YouGov research shows half of Australians admit to committing at least one micro-crime

February 01, 2017, 2:33 AM GMT+0

Beware! Though you probably wouldn’t realise it, half of Aussies are hiding a criminal past. In fact, it’s quite possible you’re one of them. New YouGov research recently polled 1,000 people in Australia to discover how many of us have committed at least one very minor (or “micro”) crime.

The most common micro-crime committed by Australians is being given the wrong change and not pointing it out. Half of those polled (50%) admit to doing this at least once.

After this, the most commonly committed micro-crimes that people confess to are paying someone cash-in-hand despite knowing they won’t pay tax (48%) and illegally downloading TV shows, movies or music (40%).

Illegally downloading content is, unsurprisingly, most prolific among young people. Two-thirds (67%) of 18-24 years have done so at least once and nearly a quarter (24%) do so regularly, whereas just 2% of those over 55 do so frequently.

The contrast is even more stark when it comes to illegally streaming content, where nearly three-quarters (74%) of 18-24 year olds admit to streaming content, compared with 17% of over 55s.

Young people are also more likely to commit a number of other micro-crimes:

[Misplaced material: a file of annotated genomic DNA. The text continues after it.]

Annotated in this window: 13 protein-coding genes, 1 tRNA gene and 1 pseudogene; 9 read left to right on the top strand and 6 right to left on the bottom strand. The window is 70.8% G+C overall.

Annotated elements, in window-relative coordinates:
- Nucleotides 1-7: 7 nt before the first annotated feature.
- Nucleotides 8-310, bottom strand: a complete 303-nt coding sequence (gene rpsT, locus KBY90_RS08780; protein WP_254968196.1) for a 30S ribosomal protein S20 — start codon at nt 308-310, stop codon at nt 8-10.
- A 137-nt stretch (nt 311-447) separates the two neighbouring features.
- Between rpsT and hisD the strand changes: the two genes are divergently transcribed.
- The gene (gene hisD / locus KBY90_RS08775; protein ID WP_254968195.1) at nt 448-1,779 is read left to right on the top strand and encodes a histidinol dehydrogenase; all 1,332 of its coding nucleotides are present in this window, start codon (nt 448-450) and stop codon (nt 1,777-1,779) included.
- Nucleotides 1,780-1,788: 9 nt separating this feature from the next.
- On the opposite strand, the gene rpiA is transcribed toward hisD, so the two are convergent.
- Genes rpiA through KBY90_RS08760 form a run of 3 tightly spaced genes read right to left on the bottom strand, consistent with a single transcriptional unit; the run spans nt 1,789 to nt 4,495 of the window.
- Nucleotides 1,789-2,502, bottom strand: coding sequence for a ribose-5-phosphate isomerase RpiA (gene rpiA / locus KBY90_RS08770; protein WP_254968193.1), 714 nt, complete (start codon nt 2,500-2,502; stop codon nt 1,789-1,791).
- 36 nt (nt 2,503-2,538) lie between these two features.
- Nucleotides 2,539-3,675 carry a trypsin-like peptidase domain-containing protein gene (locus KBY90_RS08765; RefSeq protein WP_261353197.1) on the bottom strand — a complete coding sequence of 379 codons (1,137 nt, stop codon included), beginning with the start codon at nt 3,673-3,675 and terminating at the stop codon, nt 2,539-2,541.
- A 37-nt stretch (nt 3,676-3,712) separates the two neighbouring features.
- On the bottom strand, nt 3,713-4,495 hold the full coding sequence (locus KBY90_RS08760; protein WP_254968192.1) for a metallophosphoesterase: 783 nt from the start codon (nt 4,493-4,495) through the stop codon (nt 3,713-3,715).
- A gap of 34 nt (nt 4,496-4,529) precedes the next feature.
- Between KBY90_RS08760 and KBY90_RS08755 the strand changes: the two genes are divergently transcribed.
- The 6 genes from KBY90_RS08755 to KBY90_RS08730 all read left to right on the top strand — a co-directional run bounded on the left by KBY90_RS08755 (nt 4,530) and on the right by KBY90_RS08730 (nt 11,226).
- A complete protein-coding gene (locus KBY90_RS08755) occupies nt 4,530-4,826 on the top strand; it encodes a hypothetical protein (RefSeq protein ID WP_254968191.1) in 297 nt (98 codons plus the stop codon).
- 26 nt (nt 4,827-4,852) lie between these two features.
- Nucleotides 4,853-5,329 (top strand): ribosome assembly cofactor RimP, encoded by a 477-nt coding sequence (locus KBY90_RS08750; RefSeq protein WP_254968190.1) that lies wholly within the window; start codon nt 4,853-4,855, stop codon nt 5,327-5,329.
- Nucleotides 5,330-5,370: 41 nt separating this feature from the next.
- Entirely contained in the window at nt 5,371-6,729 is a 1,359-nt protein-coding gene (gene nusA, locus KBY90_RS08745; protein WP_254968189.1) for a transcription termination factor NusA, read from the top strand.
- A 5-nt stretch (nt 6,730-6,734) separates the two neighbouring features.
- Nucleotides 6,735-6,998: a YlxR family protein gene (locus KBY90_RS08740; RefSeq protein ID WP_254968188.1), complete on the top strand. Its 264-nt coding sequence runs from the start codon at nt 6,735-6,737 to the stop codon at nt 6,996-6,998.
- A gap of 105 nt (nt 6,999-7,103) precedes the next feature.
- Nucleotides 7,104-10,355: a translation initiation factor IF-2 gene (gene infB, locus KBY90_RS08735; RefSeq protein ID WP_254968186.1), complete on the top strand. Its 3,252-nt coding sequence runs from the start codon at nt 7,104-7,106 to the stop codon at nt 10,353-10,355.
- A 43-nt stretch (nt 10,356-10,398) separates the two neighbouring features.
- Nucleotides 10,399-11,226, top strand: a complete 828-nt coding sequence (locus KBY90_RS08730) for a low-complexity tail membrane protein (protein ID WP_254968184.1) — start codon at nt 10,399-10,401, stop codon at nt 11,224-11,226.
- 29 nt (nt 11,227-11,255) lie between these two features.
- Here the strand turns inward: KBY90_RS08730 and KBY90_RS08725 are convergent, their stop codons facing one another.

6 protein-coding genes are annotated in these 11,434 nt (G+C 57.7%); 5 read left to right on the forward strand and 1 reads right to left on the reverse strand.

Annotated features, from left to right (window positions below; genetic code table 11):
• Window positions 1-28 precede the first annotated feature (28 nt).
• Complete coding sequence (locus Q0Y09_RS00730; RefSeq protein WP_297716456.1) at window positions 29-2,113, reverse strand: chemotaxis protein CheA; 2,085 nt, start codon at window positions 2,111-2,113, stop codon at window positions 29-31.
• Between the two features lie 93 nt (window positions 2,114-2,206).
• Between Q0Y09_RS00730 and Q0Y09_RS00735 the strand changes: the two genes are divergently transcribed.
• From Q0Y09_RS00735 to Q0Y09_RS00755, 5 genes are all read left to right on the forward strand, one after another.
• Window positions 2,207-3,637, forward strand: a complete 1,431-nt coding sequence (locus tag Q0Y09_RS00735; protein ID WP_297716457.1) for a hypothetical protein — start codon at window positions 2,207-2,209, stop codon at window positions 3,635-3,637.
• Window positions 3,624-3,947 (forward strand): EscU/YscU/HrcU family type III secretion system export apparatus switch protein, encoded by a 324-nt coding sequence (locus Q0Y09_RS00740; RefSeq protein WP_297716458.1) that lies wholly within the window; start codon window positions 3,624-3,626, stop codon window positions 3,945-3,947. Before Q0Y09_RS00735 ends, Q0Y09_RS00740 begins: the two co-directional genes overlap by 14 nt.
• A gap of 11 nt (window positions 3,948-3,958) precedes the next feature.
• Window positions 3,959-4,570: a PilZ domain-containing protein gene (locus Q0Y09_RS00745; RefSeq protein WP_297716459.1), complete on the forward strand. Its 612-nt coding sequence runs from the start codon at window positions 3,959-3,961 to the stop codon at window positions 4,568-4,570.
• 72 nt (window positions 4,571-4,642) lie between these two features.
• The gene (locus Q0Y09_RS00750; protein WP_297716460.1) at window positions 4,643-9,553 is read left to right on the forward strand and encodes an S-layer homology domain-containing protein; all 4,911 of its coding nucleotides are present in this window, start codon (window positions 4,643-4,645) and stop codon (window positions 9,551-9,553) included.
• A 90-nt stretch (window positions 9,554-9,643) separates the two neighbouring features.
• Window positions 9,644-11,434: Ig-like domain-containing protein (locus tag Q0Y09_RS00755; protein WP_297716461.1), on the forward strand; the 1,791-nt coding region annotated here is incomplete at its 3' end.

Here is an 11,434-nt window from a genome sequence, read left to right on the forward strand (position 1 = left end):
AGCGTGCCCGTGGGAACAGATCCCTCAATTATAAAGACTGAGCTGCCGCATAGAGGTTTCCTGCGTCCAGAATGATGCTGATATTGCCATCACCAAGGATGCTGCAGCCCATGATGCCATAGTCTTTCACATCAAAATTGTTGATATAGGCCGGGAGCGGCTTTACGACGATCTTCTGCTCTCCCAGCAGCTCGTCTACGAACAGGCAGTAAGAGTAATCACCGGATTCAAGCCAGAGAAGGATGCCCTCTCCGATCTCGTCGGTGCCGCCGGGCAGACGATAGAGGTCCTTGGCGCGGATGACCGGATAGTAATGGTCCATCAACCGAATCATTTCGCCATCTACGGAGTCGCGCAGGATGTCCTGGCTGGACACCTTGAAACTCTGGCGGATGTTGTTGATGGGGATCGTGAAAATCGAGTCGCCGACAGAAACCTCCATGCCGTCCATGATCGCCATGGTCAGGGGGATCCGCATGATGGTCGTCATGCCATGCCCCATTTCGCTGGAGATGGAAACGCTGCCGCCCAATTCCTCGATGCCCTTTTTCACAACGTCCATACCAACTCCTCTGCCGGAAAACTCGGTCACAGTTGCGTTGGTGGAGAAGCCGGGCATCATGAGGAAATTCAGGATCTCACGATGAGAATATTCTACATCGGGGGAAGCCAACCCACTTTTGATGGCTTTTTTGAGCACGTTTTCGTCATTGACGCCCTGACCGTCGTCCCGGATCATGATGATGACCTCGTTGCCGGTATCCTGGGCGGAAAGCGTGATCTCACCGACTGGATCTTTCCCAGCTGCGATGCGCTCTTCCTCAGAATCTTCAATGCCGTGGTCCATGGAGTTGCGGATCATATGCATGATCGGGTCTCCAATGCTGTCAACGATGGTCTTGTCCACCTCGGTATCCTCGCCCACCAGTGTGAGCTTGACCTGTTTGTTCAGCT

• Lying about their age to get a cheaper deal; over half (53%) of 18-24 year olds have done this, well above the national average of 30%.

  • Putting a product through a self-service till for less than it should actually cost; over three times as many 18-24 years olds (36%) have done this compared with over 55s, 10% of whom admit to have done this at least once.

  • Telling someone their food order was take-away rather than eat-in because it costs less; 33% of those aged 18-34 have done this, compared to 23% of those aged 35+.

  • Eating loose fruit and/or pick’n’mix from the store without paying for it; 36% of 18-24 year olds have, compared to 21% of over 55s.

  • Avoiding paying the right fare on public transport. 49% of 18-24 year olds have done this, against the national average of 34%.

However, before branding young people as micro-criminals it’s worth noting that some micro-crimes are more common among older generations. This is particularly true when it comes to paying cash-in-hand for a service in the knowledge that the provider won’t pay tax. Just 31% of 18-34 year olds admit to doing this, compared to 58% of those over 35.

Paying cash-in-hand is also more common in rural areas (58% of rural residents admit to it) than metropolitan areas, where 44% have done this. Incidence is highest in Queensland, where 59% of residents have paid cash-in-hand at least once, and lowest in New South Wales and Australian Capital Territory (41% of residents admit to doing this). This micro-crime is also more prevalent among men than women; 56% of men admit to paying cash-in-hand tax-free compared to 40% of women.

Gender plays a factor in other crimes, too. For example, there are more than twice as many men (9%) than women (4%) admit to taking plastic bags from the supermarket without paying for them on a regular basis.